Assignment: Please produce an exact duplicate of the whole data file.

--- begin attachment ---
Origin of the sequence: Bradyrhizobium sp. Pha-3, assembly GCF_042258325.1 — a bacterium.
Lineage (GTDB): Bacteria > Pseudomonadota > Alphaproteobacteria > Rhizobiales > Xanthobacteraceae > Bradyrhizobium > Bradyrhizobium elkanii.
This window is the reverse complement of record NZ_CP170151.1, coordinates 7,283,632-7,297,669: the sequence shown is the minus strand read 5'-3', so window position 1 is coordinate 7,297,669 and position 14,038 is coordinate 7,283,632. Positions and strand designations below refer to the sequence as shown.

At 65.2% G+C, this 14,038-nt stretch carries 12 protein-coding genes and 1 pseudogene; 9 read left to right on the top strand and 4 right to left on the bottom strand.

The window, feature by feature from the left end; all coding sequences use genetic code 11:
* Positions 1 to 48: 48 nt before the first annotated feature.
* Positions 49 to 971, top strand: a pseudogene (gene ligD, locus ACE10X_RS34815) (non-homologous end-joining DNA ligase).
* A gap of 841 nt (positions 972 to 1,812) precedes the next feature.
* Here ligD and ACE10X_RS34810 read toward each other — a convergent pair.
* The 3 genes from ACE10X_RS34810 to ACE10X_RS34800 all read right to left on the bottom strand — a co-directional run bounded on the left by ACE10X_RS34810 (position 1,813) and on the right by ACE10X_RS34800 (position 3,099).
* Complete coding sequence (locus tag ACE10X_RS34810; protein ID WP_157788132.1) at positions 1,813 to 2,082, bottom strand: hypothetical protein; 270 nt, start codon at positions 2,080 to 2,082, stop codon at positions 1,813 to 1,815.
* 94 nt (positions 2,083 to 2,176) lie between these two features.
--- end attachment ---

Origin of the sequence: Bradyrhizobium sp. Pha-3, assembly GCF_042258325.1 — a bacterium.
Lineage (GTDB): Bacteria > Pseudomonadota > Alphaproteobacteria > Rhizobiales > Xanthobacteraceae > Bradyrhizobium > Bradyrhizobium elkanii.
This window is the reverse complement of record NZ_CP170151.1, coordinates 7,283,632-7,297,669: the sequence shown is the minus strand read 5'-3', so window position 1 is coordinate 7,297,669 and position 14,038 is coordinate 7,283,632. Positions and strand designations below refer to the sequence as shown.

At 65.2% G+C, this 14,038-nt stretch carries 12 protein-coding genes and 1 pseudogene; 9 read left to right on the top strand and 4 right to left on the bottom strand.

The window, feature by feature from the left end; all coding sequences use genetic code 11:
* Positions 1 to 48: 48 nt before the first annotated feature.
* Positions 49 to 971, top strand: a pseudogene (gene ligD, locus ACE10X_RS34815) (non-homologous end-joining DNA ligase).
* A gap of 841 nt (positions 972 to 1,812) precedes the next feature.
* Here ligD and ACE10X_RS34810 read toward each other — a convergent pair.
* The 3 genes from ACE10X_RS34810 to ACE10X_RS34800 all read right to left on the bottom strand — a co-directional run bounded on the left by ACE10X_RS34810 (position 1,813) and on the right by ACE10X_RS34800 (position 3,099).
* Complete coding sequence (locus tag ACE10X_RS34810; protein ID WP_157788132.1) at positions 1,813 to 2,082, bottom strand: hypothetical protein; 270 nt, start codon at positions 2,080 to 2,082, stop codon at positions 1,813 to 1,815.
* 94 nt (positions 2,083 to 2,176) lie between these two features.